I think of the children who will never know, intuitively, that a flower is a plant’s way of making love, or what silence sounds like, or that trees breathe out what we breathe in.
Subscribe and Save up to 55%
A week before my daughter Sara got married last year, she asked if I’d say a few words at her wedding about what makes for a good marriage. Sara knew that I’d been married to her stepmother, Norma, for nearly thirty years; that I’d been married twice before; that I’d been married most of my adult life. Surely I had some wisdom to share.
A wise man, I thought, knows better than to open his big mouth about how happily married he is. But I didn’t want to disappoint my daughter, so I agreed. The following night Norma and I took Sara and her husband-to-be out to dinner, and, with my assignment in mind, I reflected aloud on how far Norma and I had come. I said we no longer argued as much about issues we’d once found contentious. Norma agreed with me — up to a point. Then she offered an observation of her own. A clarification, you might say. A slight correction. After we got home, Norma and I had the worst argument we’d had in years. We barely talked to each other for the next two days.
On the night of the wedding, at the conclusion of my decidedly short speech, I quoted the great comedian and violinist Henny Youngman, who said, “The secret of a happy marriage remains a secret.” Within a week, I couldn’t remember what Norma and I had argued about.
I can never tell when loneliness will drop by for a visit. It could be an overcast winter morning. It could be a gorgeous spring afternoon. I could be sixty-eight. I could be twenty-eight. Married or single. Barack Hussein Obama in the White House or Richard Milhous Nixon. Loneliness knows where to find me. It doesn’t knock. It walks right in.
The woman in my dream was tall, very tall, and young, very young, and happy, very happy. But what’s the difference if she was nineteen or twenty-nine or thirty-nine? What’s the difference if she was six feet tall or seven feet tall or as tall as a redwood in the forest of an old man’s longing? Impossibly young. Impossibly tall. And more than willing to welcome me into her happiness, even though I wasn’t young enough or tall enough to stay. Besides, I knew I needed to return to my life in North Carolina, where Sy Safransky — Mister editor and publisher, Mister family man — was waiting for me. As I open my eyes, he grabs my arm. A beautiful young woman? he asks. As tall as the sky? He wants to remind me about the rules. I tell him I know the rules.
I’m eating mindfully. I’m exercising regularly. I’m driving a hybrid with both hands on the wheel. If a sexy woman flirts with me, I tell myself I’m dreaming. If she shows up in a dream that night, I pretend that I’m asleep.
Instead of sleeping last night with the adorable woman who’s my beloved wife, I slept in the guest room with a furry mammal who’s my beloved cat.
Sadly, an uninterrupted night’s sleep with Norma at my side has become as unattainable a fantasy as reaching my ideal weight or getting caught up on my work. Norma didn’t snore when we got married. But — spoiler alert for newlyweds — many women don’t start snoring until after menopause. I would never have thought it possible that a petite woman like my wife, who has no discernible health problems, could snore the way she does. Author Joyce Carol Oates said it best: “Old women snore violently. They are like bodies into which bizarre animals have crept at night; the animals are vicious, bawdy, noisy. How they snore! There is no shame to their snoring. Old women turn into old men.” (When I read that passage to Norma, she laughed. I asked why she was laughing. “Because it’s funny,” she said.)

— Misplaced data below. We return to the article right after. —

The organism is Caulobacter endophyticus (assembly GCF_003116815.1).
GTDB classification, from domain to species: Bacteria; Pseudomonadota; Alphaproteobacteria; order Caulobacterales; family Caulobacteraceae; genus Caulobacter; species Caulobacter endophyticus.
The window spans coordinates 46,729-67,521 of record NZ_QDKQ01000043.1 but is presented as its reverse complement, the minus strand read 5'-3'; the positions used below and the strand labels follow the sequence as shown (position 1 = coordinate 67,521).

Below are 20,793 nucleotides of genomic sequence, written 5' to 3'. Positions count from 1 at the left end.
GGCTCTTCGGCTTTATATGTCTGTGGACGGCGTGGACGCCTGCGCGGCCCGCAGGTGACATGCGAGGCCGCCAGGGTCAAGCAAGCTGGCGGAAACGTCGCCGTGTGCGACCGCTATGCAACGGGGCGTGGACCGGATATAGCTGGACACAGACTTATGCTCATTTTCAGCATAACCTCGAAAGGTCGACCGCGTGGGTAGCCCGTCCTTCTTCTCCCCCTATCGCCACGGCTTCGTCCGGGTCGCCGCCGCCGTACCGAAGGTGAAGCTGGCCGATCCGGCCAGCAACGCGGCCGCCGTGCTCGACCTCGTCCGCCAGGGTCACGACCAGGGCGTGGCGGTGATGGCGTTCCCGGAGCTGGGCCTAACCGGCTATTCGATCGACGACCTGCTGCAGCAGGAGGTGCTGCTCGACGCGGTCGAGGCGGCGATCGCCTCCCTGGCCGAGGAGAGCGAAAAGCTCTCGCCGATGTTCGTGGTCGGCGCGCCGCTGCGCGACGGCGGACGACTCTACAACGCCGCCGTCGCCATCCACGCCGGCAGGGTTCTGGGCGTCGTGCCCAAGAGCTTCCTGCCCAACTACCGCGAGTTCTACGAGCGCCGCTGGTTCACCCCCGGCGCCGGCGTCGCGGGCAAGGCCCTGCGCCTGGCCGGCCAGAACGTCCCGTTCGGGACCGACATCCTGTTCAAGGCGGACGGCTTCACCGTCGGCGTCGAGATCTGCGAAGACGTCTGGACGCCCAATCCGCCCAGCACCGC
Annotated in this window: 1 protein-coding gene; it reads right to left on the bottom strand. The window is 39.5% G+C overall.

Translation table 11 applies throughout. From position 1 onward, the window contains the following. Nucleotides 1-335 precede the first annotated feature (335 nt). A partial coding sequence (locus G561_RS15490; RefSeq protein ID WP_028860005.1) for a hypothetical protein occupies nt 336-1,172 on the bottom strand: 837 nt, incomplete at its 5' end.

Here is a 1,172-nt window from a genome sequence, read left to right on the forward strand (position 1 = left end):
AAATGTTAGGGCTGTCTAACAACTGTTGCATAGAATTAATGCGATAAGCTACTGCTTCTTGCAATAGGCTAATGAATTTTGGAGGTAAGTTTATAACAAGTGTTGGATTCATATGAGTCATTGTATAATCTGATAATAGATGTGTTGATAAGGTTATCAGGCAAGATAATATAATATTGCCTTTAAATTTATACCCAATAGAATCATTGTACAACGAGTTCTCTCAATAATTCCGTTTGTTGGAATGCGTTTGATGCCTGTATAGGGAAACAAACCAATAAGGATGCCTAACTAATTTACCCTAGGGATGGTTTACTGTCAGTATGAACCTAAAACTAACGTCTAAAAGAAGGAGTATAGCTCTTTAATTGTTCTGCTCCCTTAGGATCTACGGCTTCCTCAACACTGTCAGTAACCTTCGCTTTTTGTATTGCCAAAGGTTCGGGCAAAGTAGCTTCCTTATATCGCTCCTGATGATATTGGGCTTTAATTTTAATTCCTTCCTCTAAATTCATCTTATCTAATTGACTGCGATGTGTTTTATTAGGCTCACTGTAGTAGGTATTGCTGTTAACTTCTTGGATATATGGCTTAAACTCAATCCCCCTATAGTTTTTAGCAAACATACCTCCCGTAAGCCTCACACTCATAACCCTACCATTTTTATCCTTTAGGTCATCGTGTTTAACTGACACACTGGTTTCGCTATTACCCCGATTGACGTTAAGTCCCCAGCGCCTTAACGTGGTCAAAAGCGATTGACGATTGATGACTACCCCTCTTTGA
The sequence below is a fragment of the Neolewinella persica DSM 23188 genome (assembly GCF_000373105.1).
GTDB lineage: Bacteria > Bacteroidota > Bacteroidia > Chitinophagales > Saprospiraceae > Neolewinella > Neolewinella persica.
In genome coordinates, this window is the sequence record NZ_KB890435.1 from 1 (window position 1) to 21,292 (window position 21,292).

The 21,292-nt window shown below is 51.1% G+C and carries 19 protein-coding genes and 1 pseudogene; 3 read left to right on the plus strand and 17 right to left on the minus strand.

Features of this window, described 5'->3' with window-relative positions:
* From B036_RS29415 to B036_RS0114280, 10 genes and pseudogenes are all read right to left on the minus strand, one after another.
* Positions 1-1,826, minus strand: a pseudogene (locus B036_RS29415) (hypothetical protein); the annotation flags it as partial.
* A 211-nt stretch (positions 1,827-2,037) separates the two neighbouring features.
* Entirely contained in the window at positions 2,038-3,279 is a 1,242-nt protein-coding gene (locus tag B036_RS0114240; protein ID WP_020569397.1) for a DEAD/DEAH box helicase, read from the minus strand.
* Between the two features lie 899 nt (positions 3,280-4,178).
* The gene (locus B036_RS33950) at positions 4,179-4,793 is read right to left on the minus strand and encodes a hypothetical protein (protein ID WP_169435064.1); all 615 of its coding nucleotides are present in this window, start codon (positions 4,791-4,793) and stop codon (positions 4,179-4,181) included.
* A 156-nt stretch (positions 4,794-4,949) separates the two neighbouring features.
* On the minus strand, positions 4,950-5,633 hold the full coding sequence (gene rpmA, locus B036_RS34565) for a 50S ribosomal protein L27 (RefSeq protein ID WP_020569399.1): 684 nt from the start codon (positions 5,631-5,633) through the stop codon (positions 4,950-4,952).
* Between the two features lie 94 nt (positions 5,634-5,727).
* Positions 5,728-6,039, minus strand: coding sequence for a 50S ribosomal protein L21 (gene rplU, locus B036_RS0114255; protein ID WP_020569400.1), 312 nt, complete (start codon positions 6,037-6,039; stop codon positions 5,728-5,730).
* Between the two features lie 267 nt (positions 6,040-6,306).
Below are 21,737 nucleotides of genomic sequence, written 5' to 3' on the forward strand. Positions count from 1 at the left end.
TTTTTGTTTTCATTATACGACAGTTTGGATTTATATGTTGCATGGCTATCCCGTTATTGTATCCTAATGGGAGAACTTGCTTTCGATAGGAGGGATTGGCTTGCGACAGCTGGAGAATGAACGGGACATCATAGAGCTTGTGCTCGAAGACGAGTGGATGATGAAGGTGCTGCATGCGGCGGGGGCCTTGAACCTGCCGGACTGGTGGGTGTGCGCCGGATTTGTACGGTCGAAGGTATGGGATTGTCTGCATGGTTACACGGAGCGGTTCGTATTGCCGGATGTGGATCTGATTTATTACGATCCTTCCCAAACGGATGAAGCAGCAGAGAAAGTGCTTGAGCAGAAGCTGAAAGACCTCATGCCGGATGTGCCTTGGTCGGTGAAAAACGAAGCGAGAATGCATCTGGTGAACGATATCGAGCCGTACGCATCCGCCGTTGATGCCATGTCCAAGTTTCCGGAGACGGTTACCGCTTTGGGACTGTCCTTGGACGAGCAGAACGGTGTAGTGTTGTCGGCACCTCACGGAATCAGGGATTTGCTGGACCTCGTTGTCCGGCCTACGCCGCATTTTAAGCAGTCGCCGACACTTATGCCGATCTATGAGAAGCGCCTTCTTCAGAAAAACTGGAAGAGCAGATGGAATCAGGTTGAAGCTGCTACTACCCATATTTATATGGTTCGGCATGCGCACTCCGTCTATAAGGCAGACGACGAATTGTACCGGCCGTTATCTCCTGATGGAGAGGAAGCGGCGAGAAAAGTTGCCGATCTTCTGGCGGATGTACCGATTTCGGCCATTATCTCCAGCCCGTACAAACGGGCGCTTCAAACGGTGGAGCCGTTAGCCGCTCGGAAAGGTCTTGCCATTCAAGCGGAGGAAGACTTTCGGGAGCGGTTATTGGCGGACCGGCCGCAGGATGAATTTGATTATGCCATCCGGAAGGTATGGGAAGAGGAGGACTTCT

So what’s a man to do? Shake his fist at the Almighty? Write a letter to the president? Listen, Barack, it can happen to you, too. Your presidency will be a fading memory. Your girls will be grown women living on the other side of the country. You’ll come home after a hard day at the Supreme Court or the United Nations, and there will be time for only a brief chat with Michelle before she yawns and suggests going to bed. But remember, Barack, not to the same bed. You’re in the guest room, which is about as small and uninviting as your college dorm room, and Michelle is at the other end of a long hallway that stretches to the end of time — or, at least, to the end of your time on earth together. That’s right, Barack: one day you’re the most powerful man in the world; the next day, you’re waking up in the middle of the night with no one to turn to except a slightly overweight cat. Turn on the lamp. Get a little work done. There’s always plenty of work to keep you company.
Before Norma left for town today, she paused at the foot of the stairs and called out, “Goodbye, sweetie.” Here I am, not much hair on my head, a beard that’s mostly gray. Lucky guy: still someone’s sweetie.
It’s a cold, wet morning up and down the Atlantic seaboard. We got only a dusting of snow, but freezing rain is on the way. That usually means traffic accidents and power blackouts, so I’m going to stay home and either read a stack of manuscripts or try to convince Norma to spend an hour or two in bed with me. What can I say? I’m in love with my work, and I’m in love with my wife, and I’m pretty sure there’s some hidden valley under the covers we haven’t discovered yet, with a river running through it and flowers climbing up the riverbanks and maybe a small bed-and-breakfast whose owner would be thrilled to welcome us, if our lovemaking is passionate and our hearts are pure, because that’s what this innkeeper lives for, over there in that hidden valley.
I dreamt that Norma told me my penis was too small. This got me so upset that I phoned my dream lawyer to learn if I could sue for slander. “That depends,” he said. “On what?” I asked. “On whether what she said is true,” he replied. So I got out my dream ruler. Of course it wasn’t true!